This article has multiple issues. Please help improve it or discuss these issues on the talk page. (Learn how and when to remove these template messages)(Learn how and when to remove this template message)
|The West Wing character|
Lily Tomlin as Deborah Fiderer
|First appearance||"Posse Comitatus"|
|Created by||Aaron Sorkin|
|Portrayed by||Lily Tomlin|
|Occupation||White House Personnel Aide (Season 1, unseen), White House Secretary/Assistant (Seasons 4-7)|
|Spouse(s)||Mr. DiLaguardia (divorced)|
Deborah Fiderer is a fictional character in the NBC television series The West Wing. She is Executive Assistant to the President, and is portrayed by actress and comedian Lily Tomlin. The character first appears during the program's third season and remains until the finale.
After the death of President Josiah Bartlet's previous private secretary Mrs. Dolores Landingham, Bartlet is extremely reluctant to come to terms with her death fully by hiring a permanent replacement. Finally prevailed upon to do so by his White House staff, Bartlet expresses to Charlie Young an expectation that most of the proposed candidates will not meet with his approval. Charlie knows that the person for the job will need both the character and sense of humor that the President is looking for. Fiderer is opinionated, strong willed, eccentric, and very much her own woman; Charlie knows he has the perfect fit to replace Mrs. Landingham.
Before her initial interview with President Bartlet, Deborah takes anti-anxiety medication; when it didn't seem to work, she takes another, and by the time of the interview she is intoxicated. She reveals that she has been an alpaca farmer and a professional gambler. Before that, she worked in the White House personnel office, and when President Bartlet asked what happened, she says she was "screwed with her pants on." It is later revealed that she was fired for recommending Charlie as Bartlet's personal assistant, instead of the son of a powerful Democratic Party contributor. She refuses to reveal this detail in spite of Bartlet's explicit order to, further impressing him, even as he deduces the reason. In response to the administration's position on water supplies in the Third World, she had suggested in a letter sent to the White House that arsenic should be put 'in President Bartlet's water.' Bartlet is nevertheless impressed by her show of respect for the Office of the President, remarking that she'd written President Bartlet, and concludes she is a "class act".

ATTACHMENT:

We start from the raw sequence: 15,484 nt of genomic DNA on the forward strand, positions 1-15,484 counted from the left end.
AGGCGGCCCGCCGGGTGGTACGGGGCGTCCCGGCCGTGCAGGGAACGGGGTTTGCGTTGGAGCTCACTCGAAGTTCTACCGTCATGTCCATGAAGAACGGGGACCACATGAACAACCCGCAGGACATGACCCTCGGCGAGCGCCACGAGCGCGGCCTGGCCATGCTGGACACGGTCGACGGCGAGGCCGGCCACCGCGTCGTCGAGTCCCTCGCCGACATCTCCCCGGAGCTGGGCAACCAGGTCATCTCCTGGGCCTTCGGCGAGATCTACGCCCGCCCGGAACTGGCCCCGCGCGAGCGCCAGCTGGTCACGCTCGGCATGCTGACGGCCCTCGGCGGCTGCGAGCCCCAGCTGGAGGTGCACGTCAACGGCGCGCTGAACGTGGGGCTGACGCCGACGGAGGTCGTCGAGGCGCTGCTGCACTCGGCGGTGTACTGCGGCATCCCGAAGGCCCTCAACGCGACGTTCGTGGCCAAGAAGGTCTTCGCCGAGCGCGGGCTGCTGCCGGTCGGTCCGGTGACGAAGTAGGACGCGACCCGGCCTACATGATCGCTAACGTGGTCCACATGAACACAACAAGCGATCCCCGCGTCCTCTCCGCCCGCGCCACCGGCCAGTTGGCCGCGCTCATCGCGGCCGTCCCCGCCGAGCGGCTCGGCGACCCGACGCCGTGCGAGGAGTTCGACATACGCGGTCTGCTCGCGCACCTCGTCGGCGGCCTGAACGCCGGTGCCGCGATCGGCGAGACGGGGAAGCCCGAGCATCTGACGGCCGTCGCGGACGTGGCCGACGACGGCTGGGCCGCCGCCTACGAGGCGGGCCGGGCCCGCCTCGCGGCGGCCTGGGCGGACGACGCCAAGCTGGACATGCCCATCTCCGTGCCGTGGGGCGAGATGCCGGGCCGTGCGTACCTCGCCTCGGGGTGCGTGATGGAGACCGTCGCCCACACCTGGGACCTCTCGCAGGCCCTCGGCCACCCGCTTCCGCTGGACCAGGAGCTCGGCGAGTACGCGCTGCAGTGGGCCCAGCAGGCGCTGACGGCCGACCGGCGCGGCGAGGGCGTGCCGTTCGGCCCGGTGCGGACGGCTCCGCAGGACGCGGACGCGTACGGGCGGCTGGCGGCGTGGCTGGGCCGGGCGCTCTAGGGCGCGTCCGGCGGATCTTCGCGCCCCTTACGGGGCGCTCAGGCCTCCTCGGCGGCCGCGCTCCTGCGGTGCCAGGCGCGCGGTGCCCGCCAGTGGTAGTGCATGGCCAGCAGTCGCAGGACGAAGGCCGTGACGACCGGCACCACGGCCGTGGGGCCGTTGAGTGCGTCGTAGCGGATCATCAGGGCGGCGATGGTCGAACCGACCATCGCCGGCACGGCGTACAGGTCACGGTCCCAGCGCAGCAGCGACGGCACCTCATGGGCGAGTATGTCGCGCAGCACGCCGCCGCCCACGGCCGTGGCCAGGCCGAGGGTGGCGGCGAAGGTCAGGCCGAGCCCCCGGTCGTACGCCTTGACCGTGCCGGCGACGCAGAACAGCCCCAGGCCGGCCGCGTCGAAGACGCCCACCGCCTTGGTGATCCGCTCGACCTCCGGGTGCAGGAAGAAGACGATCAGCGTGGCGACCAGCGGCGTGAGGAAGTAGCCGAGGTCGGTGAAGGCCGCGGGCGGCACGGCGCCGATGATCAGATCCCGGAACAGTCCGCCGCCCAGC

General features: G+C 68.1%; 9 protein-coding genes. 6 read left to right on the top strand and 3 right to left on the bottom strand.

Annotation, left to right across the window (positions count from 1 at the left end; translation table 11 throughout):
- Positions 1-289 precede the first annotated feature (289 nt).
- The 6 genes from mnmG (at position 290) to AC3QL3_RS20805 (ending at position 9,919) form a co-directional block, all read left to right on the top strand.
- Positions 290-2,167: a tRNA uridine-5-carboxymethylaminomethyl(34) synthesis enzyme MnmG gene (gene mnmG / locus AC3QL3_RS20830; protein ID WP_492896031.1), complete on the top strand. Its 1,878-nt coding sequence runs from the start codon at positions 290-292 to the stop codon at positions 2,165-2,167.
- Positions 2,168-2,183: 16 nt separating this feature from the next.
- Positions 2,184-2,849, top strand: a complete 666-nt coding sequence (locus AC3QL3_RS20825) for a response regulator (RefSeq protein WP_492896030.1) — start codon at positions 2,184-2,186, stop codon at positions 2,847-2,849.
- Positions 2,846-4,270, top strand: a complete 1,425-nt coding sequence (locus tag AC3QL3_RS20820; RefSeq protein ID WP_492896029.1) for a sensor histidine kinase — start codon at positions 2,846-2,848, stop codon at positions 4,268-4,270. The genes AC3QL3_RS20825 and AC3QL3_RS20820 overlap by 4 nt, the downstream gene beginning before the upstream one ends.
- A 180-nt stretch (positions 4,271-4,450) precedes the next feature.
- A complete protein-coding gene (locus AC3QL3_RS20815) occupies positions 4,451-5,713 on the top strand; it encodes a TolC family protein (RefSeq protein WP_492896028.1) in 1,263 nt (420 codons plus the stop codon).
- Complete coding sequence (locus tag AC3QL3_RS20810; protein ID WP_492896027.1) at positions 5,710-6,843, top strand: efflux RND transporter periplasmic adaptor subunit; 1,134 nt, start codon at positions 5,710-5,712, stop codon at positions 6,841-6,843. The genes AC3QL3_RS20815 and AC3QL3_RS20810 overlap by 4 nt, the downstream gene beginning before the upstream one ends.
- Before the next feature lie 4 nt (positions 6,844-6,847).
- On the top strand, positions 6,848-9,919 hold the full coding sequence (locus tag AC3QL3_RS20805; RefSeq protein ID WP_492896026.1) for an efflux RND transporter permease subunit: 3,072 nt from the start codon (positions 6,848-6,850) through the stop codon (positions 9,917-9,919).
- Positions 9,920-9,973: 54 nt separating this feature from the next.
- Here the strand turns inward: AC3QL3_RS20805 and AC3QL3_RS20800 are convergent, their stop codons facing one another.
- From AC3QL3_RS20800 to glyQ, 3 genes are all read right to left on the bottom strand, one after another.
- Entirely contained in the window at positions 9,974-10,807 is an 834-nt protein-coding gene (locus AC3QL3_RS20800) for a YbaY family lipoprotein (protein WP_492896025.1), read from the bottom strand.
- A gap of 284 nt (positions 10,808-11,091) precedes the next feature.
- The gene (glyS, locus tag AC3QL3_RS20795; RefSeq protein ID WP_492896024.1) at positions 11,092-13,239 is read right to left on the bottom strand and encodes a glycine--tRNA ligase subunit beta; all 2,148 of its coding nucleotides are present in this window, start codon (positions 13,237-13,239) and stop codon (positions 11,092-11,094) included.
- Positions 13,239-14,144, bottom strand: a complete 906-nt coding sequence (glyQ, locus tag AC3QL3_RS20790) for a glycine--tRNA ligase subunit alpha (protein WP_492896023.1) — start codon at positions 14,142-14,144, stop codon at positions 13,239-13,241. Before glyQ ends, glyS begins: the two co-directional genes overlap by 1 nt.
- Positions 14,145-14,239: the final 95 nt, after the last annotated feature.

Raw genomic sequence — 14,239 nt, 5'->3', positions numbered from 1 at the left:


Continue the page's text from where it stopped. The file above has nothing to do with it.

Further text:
After the First Lady, Debbie is the character most concerned with preventing the President from being overworked in light of his multiple sclerosis, to the point of having new telephone functions installed and creating and keeping an incredibly strict schedule for senior staff. She appears to gain some infamy for knowing about crises before the President or his secret service detail; Bartlet is very amused when, in the wake of the West Wing being struck by bullets, the Oval Office is flooded with Secret Service agents before Fiderer even appears. Throughout the course of the series, the two develop a friendly rapport.
The character is initially referred to as Debbie DiLaguardia; she becomes Debbie Fiderer after a divorce. She is first referred to in dialogue during the first season episode "A Proportional Response" as the White House personnel office worker who recommends Charlie to serve as the President's personal assistant.
Debbie says that she admires Harry S Truman. When asked her musical preference, she says she is "a Crazy Horse kind of girl." She also confesses to "a tempestuous affair with a rodeo cowboy during the Summer of Love that the Hollies played a significant role in."
In her final appearance, set on the day that Matt Santos assumes office, Fiderer is seen clearing out her desk and warning Ronna Beckman that she should never revoke the First Lady's walk-in privileges, even though the President will plead with her to do so.
Tomlin was nominated three times for a Screen Actors Guild Award for her role as Fiderer. In 2003, she received two nominations, one for Outstanding Performance by a Female Actor in a Dramatic Series and one for Outstanding Performance by an Ensemble in a Dramatic Series (shared with other West Wing co-stars). In 2005, Tomlin received another SAG nomination for Outstanding Ensemble, shared with her co-stars.